Community pharmacists in England are about to be given access to the patient summary care record, but the next step be full read and write access – and the campaigning has already started
Gone are the days GPs were instructing pharmacists not to include the name of the medicine on a prescription medicine label. As late as the 1980s, dispensed medicines could be labelled simply ‘The Tablets’. What was it that GPs feared about their patients knowing it was they were actually taking?
Nowadays, the better informed a patient is, the better the outcome. Indeed, the NHS England Patient Online programme has led the way in allowing patients in England to have online access to their records without having to be physically present in the GP surgery. Scotland has just announced that it will be starting to implement similar access over the next three years.
That’s all good news for patients. But is it enough? What about other health professionals’ interactions with these patients?
The winter pressures campaigns – this year it’s ‘Stay well this winter’ – have encouraged patients to consider self care, and self medication if necessary, with signposting to community pharmacy as a first option for colds and flu. It means GP or A&E time is not taken up with unnecessary appointments.
Pharmacy services also include minor ailment schemes and emergency contraception services, with medicines supplied on the NHS under patient group directions. Community pharmacists conduct medicines use reviews with patients to ensure patients are getting on with new medicines, all part of a drive towards medicines optimisation. And as of September this year, they can also administer seasonal flu vaccines as part of the winter flu campaign.
Wouldn’t it be helpful for the pharmacist to be able to check the patient’s medical history, what they may be taking already, or any conditions that might preclude the use of a medicine, to make sure the patient gets the best advice about medicines? Well, yes. And following a successful pilot, community pharmacist access to the patient’s summary care record (SCR) is now getting underway.
The HSCIC proof of concept report on community pharmacy access to the SCR noted: “There are significant benefits to be realised for patients, pharmacists, GPs, and the wider health economy by enabling community pharmacy to have access to SCR.”
It’s a great first step. At least pharmacists can give informed advice to patients taking into account the summary of the patient’s specific health details. But wouldn’t it be great if the pharmacist could see more than just the SCR and actually document their intervention on the patient health record?
The Royal Pharmaceutical Society (RPS) thinks so. It has launched a campaign with the backing of MPs, patient groups and other health professional bodies, including the Royal College of General Practitioners (RCGP).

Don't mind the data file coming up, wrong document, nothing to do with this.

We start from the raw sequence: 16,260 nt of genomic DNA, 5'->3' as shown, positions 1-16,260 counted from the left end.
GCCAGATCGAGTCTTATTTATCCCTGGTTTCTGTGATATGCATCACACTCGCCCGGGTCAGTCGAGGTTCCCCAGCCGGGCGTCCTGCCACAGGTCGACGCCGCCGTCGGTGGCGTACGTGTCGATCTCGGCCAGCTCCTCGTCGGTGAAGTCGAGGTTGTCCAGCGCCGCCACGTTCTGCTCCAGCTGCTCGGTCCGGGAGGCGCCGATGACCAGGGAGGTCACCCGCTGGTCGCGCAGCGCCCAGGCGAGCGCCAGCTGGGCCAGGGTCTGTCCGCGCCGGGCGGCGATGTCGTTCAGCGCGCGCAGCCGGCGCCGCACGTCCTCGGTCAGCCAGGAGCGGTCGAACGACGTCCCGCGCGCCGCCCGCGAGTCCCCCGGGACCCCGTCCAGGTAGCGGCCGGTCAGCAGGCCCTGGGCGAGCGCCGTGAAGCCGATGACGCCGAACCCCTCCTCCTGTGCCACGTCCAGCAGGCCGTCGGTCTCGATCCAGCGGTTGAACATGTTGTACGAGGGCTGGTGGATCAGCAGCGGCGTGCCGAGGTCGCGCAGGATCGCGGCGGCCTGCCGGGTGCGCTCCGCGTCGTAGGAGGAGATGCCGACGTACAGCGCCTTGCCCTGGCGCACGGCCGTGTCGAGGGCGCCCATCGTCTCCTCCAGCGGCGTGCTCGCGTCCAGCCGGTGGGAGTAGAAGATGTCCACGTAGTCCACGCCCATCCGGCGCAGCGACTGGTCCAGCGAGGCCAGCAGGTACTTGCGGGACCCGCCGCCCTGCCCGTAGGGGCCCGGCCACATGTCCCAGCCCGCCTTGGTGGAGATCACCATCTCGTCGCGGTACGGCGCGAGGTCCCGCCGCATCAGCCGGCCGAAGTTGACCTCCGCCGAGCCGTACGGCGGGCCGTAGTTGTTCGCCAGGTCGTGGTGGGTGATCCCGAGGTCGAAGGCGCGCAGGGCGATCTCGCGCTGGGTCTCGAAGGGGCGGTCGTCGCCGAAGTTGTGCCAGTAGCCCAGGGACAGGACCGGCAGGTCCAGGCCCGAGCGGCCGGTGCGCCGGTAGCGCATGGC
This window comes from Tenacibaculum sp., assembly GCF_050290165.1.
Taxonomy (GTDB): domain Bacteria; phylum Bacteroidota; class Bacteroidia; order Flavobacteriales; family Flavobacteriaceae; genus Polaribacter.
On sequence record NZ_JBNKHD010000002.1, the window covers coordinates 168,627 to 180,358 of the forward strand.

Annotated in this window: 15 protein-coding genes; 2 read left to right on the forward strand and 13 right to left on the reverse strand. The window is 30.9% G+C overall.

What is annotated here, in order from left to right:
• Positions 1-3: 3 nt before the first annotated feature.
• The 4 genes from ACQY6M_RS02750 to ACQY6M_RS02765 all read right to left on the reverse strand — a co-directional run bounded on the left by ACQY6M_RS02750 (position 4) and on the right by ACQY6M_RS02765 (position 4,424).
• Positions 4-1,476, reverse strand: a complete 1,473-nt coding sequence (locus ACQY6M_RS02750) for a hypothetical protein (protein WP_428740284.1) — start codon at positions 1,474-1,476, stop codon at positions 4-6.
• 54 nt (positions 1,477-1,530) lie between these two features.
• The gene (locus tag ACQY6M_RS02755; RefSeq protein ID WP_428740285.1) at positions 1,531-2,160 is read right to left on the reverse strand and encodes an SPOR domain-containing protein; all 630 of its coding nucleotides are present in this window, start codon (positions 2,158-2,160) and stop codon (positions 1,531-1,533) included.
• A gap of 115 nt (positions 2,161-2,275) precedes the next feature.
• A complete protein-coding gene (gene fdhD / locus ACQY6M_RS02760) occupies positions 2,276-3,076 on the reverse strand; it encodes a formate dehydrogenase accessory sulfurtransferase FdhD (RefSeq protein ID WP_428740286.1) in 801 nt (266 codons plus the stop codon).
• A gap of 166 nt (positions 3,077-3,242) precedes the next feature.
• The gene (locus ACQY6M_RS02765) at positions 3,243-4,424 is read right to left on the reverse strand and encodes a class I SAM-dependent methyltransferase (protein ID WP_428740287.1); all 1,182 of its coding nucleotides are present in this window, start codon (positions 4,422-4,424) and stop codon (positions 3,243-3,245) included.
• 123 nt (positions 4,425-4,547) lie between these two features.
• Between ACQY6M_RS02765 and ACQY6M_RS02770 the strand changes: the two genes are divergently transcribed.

The RPS campaign document, ‘Pharmacist access to the Patient Health Record’, cites YouGov data saying: “An overwhelming majority of the British public, 85%, said they want any healthcare professional treating them to have secure electronic access to key data from the GP record.”
In addition, “a recent survey of over 7,000 patients using a pharmacy vaccination service showed that 80% of patients are happy for the pharmacist to be allowed access to their GP record.”1
Support from the RCGP’s Honorary Secretary, Professor Nigel Mathers, comes with a caveat, though: “It will be imperative that an individual patient’s consent is given before giving pharmacists access to their records – and patients will need to be assured that as healthcare professionals, pharmacists are bound by the same confidentiality rules as GPs.”
It all means more discussions about appropriateness of access, data security, and the biggie – interoperability. But it should also be seen positively as access to the patient record is not just about the patient having the opportunity to be more involved, but all health professionals involved in that patient’s care will benefit.
- Mahmood H, Tse S, Chung Li W, et al. Community pharmacy vaccination services: customers’ perceptions of pharmacist access to GP records. International Journal of Pharmacy Practice. 2015;23 (Suppl 2):9
The Digital Primary Care Conference at EHI Live taking place at the NEC Birmingham on November 3 will consider the need for patient information to be available digitally to all healthcare professionals who require it, in order to maximise efficiency, lower costs and improve care at the primary level.